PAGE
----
• Open Access

The Bordetella type III secretion system effector BteA contains a conserved N-terminal motif that guides bacterial virulence factors to lipid rafts

Authors

  • Christopher T. French,

    1. Department of Microbiology, Immunology and Molecular Genetics, David Geffen School of Medicine,
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    • C.T.F. and E.M.P. contributed equally to this work.

  • Ekaterina M. Panina,

    1. Department of Microbiology, Immunology and Molecular Genetics, David Geffen School of Medicine,
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    • C.T.F. and E.M.P. contributed equally to this work.

    • Department of Molecular Oncology, Genentech, South San Francisco, CA 94080, USA.

  • Sylvia H. Yeh,

    1. Department of Microbiology, Immunology and Molecular Genetics, David Geffen School of Medicine,
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    • §

      Present addresses: UCLA Center for Vaccine Research, 1124 W., Carson St. Liu Research Building, Torrance, CA 90502, USA. Email syeh@uclacvr.labiomed.org;

  • Natasha Griffith,

    1. Department of Microbiology, Immunology and Molecular Genetics, David Geffen School of Medicine,
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  • Diego G. Arambula,

    1. Department of Microbiology, Immunology and Molecular Genetics, David Geffen School of Medicine,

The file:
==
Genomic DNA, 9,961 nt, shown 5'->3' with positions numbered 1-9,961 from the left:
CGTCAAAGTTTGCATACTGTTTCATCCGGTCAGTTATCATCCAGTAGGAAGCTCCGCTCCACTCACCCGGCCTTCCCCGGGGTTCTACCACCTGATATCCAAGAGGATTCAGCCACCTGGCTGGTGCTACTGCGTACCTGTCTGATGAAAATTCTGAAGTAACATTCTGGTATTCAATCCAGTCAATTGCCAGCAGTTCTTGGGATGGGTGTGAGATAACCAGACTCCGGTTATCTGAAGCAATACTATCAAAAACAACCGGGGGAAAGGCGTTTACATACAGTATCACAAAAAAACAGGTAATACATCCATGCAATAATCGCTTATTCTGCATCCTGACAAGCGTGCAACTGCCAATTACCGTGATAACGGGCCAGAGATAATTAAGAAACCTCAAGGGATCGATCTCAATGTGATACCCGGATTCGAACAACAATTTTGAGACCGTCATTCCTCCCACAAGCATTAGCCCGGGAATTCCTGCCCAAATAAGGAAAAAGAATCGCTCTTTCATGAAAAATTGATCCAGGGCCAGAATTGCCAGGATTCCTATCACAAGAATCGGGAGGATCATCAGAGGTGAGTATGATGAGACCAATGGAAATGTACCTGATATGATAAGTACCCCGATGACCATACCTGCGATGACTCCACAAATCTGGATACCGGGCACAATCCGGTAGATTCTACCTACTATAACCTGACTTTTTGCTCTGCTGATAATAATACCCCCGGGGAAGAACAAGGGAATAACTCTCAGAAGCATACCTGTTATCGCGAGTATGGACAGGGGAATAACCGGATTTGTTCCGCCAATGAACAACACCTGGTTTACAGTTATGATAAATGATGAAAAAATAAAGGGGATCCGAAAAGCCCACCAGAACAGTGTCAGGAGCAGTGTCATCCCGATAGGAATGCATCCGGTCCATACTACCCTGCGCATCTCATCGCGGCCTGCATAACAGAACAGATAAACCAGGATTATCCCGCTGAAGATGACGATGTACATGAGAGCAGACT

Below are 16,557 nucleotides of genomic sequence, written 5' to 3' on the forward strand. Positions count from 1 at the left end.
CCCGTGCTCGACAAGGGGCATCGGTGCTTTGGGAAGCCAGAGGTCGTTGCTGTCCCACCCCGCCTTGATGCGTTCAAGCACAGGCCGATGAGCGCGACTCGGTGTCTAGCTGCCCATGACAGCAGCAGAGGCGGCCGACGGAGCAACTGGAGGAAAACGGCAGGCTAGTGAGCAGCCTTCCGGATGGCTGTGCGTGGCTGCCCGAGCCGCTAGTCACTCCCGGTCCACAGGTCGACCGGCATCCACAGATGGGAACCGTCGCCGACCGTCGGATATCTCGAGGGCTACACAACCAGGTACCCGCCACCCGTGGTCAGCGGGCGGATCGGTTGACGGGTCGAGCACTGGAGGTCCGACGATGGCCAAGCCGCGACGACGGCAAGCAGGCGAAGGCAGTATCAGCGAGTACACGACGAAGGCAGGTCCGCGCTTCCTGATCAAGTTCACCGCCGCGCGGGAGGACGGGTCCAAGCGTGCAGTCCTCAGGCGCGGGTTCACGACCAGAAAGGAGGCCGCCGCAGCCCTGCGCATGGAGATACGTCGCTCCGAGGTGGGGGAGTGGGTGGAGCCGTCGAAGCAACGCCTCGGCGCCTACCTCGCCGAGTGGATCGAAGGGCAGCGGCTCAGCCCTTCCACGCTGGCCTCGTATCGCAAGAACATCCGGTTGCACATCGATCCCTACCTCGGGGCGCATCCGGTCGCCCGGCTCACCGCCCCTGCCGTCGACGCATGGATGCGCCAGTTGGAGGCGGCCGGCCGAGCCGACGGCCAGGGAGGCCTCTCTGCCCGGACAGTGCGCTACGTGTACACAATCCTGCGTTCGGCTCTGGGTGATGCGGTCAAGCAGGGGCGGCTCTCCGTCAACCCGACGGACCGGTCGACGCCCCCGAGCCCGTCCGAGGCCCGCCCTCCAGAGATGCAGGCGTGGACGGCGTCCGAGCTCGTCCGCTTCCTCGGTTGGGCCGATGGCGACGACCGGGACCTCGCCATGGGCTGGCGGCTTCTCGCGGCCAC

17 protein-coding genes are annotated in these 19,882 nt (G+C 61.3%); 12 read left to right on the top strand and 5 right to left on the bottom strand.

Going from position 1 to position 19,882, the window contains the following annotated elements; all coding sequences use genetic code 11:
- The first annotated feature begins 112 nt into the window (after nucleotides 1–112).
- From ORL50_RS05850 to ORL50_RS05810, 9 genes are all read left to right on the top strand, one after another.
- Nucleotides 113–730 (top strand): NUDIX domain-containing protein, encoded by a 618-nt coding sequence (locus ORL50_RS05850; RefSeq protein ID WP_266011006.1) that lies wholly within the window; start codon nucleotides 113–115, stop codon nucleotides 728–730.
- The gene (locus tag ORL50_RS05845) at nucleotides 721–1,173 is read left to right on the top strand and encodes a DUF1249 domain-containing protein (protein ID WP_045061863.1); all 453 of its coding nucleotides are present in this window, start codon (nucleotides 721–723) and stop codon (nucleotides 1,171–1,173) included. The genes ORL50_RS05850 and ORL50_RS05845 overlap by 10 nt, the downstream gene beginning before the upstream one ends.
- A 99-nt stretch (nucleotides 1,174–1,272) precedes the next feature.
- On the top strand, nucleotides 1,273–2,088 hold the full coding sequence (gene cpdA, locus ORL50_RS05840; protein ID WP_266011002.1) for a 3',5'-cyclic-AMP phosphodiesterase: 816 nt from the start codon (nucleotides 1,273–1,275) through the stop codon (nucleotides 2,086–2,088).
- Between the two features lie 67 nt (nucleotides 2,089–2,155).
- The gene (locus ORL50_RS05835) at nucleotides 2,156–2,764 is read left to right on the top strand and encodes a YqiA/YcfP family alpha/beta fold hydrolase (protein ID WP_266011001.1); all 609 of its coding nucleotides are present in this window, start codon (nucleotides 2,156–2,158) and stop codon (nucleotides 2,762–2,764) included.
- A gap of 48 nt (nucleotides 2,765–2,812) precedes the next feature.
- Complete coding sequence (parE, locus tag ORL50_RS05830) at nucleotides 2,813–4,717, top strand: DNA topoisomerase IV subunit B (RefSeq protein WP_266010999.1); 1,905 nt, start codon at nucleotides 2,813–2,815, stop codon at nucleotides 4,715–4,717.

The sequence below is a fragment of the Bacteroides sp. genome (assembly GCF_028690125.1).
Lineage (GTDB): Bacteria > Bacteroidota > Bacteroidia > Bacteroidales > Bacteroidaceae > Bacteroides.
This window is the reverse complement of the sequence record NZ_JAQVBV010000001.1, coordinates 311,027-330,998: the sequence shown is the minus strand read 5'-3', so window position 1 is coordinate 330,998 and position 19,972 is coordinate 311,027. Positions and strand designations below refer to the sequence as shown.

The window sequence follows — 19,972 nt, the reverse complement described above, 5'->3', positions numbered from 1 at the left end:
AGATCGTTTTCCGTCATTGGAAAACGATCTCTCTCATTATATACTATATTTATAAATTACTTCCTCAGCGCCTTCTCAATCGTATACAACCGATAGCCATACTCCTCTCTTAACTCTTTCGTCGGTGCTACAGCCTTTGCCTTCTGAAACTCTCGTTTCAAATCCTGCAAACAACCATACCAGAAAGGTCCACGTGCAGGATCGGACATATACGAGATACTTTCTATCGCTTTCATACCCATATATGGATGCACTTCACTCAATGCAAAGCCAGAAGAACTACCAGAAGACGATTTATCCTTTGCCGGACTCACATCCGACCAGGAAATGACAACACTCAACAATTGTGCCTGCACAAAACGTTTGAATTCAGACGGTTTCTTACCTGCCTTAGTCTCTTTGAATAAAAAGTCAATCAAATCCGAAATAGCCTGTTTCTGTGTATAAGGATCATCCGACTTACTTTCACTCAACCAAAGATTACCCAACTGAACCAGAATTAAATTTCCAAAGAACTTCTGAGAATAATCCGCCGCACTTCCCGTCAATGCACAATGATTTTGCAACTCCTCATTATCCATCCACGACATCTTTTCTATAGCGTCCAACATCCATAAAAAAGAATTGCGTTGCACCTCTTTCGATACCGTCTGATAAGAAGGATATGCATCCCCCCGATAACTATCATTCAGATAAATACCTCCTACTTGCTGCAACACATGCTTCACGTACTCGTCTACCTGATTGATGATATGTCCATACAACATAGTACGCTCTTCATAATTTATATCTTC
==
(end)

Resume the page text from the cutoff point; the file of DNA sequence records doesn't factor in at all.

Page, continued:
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  • Jeff F. Miller

    Corresponding author
    1. Department of Microbiology, Immunology and Molecular Genetics, David Geffen School of Medicine,
    2. the Molecular Biology Institute and
    3. the California Nanosystems Institute, University of California, Los Angeles, CA 90095, USA.
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*E-mail jfmiller@ucla.edu; Tel. (+1) 310 206 7926; Fax (+1) 310 206 3865.

Summary

The Bordetella type III secretion system (T3SS) effector protein BteA is necessary and sufficient for rapid cytotoxicity in a wide range of mammalian cells. We show that BteA is highly conserved and functionally interchangeable between Bordetella bronchiseptica, Bordetella pertussis and Bordetella parapertussis. The identification of BteA sequences required for cytotoxicity allowed the construction of non-cytotoxic mutants for localization studies. BteA derivatives were targeted to lipid rafts and showed clear colocalization with cortical actin, ezrin and the lipid raft marker GM1. We hypothesized that BteA associates with the cytoplasmic face of lipid rafts to locally modulate host cell responses to Bordetella attachment. B. bronchiseptica adhered to host cells almost exclusively to GM1-enriched lipid raft microdomains and BteA colocalized to these same sites following T3SS-mediated translocation. Disruption of lipid rafts with methyl-β-cyclodextrin protected cells from T3SS-induced cytotoxicity. Localization to lipid rafts was mediated by a 130-amino-acid lipid raft targeting domain at the N-terminus of BteA, and homologous domains were identified in virulence factors from other bacterial species. Lipid raft targeting sequences from a T3SS effector (Plu4750) and an RTX-type toxin (Plu3217) from Photorhabdus luminescens directed fusion proteins to lipid rafts in a manner identical to the N-terminus of BteA.

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